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ARS Home » Pacific West Area » Albany, California » Western Regional Research Center » Healthy Processed Foods Research » Research » Publications at this Location » Publication #410943

Research Project: New Sustainable Processes, Preservation Technologies, and Product Concepts for Specialty Crops and Their Co-Products

Location: Healthy Processed Foods Research

Title: Calcium impregnation during isochoric cold storage to improve postharvest preservation of fresh blueberries

item Bilbao-Sainz, Cristina
item MILLE, ANGELE - US Department Of Agriculture (USDA)
item Chiou, Bor-Sen
item Takeoka, Gary
item RUBINSKY, BORIS - University Of California Berkeley
item McHugh, Tara

Submitted to: Postharvest Biology and Technology
Publication Type: Peer Reviewed Journal
Publication Acceptance Date: 2/6/2024
Publication Date: 2/14/2024
Citation: Bilbao-Sainz, C., Mille, A., Chiou, B., Takeoka, G.R., Rubinsky, B., McHugh, T.H. 2024. Calcium impregnation during isochoric cold storage to improve postharvest preservation of fresh blueberries. Postharvest Biology and Technology. 211,112841.

Interpretive Summary: Blueberries are a very popular fruit due to their sensory properties, such as color, flavor, juiciness, and texture, as well as their content of powerful antioxidants with recognized health benefits. Blueberries are often consumed fresh. However, compared to other fruits, fresh blueberries are highly perishable. Retention of nutritional value and freshness of blueberries as well as reducing food waste are major challenges for the food industry. The main objective of this study was to assess the effectiveness of isochoric impregnation with CaCl2 on the quality of blueberries during isochoric cold storage at -2.5 °C and refrigerated storage at 5 °C. This study showed the possibility of using isochoric cold storage with calcium impregnation to develop ready-to-eat fresh blueberries with higher nutrient content and extended shelf-life. Isochoric cold storage of blueberries impregnated with 1 % calcium chloride exhibited the most favorable preservation benefits. After 4 weeks, blueberries had similar appearance to fresh blueberries. Blueberries also gained 3.4 % weight and 23 % firmness. In addition, the blueberries showed higher nutrient content than refrigerated blueberries. Isochoric cold storage for one week with 1 % calcium chloride and subsequent refrigeration at 5 °C reduced the microbial load and improved the mechanical properties of blueberries. After 4 weeks of storage, the blueberries showed no signs of wilting and had only 1 % weight loss, compared with 20 % weight loss for non-impregnated samples. Impregnated samples also had higher nutrient content than non-impregnated samples.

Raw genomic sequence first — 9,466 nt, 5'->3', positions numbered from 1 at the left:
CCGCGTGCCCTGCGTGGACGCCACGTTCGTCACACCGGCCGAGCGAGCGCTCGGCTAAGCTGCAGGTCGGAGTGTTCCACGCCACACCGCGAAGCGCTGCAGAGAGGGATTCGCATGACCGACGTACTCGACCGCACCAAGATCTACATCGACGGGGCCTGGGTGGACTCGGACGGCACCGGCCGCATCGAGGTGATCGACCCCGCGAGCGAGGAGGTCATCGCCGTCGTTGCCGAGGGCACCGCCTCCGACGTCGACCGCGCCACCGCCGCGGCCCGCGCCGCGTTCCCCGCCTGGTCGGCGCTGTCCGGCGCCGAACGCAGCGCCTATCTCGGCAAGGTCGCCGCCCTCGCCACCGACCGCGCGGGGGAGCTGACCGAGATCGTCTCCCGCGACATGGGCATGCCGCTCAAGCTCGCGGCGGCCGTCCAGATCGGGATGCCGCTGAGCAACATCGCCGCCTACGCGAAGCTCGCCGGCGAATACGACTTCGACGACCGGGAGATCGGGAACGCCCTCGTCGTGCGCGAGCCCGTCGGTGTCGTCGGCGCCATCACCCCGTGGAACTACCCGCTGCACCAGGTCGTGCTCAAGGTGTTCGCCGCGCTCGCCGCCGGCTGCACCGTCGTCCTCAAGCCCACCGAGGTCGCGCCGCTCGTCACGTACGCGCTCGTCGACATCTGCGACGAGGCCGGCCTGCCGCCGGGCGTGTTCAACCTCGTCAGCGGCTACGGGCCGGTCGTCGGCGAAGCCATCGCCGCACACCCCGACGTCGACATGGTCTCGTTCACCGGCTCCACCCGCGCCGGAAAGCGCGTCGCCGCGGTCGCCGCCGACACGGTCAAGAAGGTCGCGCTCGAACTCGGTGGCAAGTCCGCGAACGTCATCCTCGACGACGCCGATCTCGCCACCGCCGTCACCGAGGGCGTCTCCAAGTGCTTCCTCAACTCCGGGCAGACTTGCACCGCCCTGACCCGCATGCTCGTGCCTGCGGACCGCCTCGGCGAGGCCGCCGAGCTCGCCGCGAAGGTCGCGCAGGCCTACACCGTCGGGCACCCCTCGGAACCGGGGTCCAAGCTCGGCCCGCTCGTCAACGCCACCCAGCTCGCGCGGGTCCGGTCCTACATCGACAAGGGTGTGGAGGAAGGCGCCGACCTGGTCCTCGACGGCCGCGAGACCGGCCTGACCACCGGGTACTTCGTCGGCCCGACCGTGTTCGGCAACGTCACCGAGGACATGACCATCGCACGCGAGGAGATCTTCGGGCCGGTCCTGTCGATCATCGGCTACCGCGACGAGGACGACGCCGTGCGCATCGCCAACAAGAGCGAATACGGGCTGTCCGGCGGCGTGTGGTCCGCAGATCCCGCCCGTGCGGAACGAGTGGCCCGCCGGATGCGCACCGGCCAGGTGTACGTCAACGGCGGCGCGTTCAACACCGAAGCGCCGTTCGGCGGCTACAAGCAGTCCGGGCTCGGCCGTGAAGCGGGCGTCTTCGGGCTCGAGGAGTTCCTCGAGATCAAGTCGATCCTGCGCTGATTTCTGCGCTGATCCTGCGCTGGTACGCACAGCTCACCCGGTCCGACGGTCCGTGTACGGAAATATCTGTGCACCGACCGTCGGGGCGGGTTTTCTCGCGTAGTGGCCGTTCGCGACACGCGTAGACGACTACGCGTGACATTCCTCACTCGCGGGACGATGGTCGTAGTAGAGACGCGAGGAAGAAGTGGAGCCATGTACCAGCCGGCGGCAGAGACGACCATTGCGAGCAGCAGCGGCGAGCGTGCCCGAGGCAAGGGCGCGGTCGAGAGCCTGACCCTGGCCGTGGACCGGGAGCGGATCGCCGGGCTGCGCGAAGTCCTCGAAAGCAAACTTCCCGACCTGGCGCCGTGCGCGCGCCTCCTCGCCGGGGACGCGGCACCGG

Technical Abstract: Isochoric cold storage can be used to extend the shelf-life of fresh produce by delaying senescence through storage at subfreezing temperatures as well as hinder microbial growth with pressure. The effect of isochoric impregnation with CaCl2 on qualitative parameters of blueberries during isochoric cold storage at -2.5 °C and refrigerated storage at 5 °C for four weeks was investigated in this study. The results showed the synergistic effect of calcium impregnation and isochoric cold storage on the quality of blueberries. Isochoric impregnated blueberries better retained their weight, had better mechanical properties and had higher nutrient contents (anthocyanins, total phenolics and antioxidant capacity) than non-impregnated blueberries refrigerated at 5 °C. The benefits of isochoric impregnation with CaCl2 were greater for samples stored under isochoric conditions than under refrigerated conditions. However, the impregnated refrigerated samples still had better quality properties than non-impregnated refrigerated samples. Furthermore, panelists found no significant differences in preference for any of the sensory attributes between fresh blueberries and impregnated blueberries. Also, isochoric cold storage inhibited the growth of mesophilic aerobic bacteria, yeasts and molds under isochoric and refrigerated storage conditions.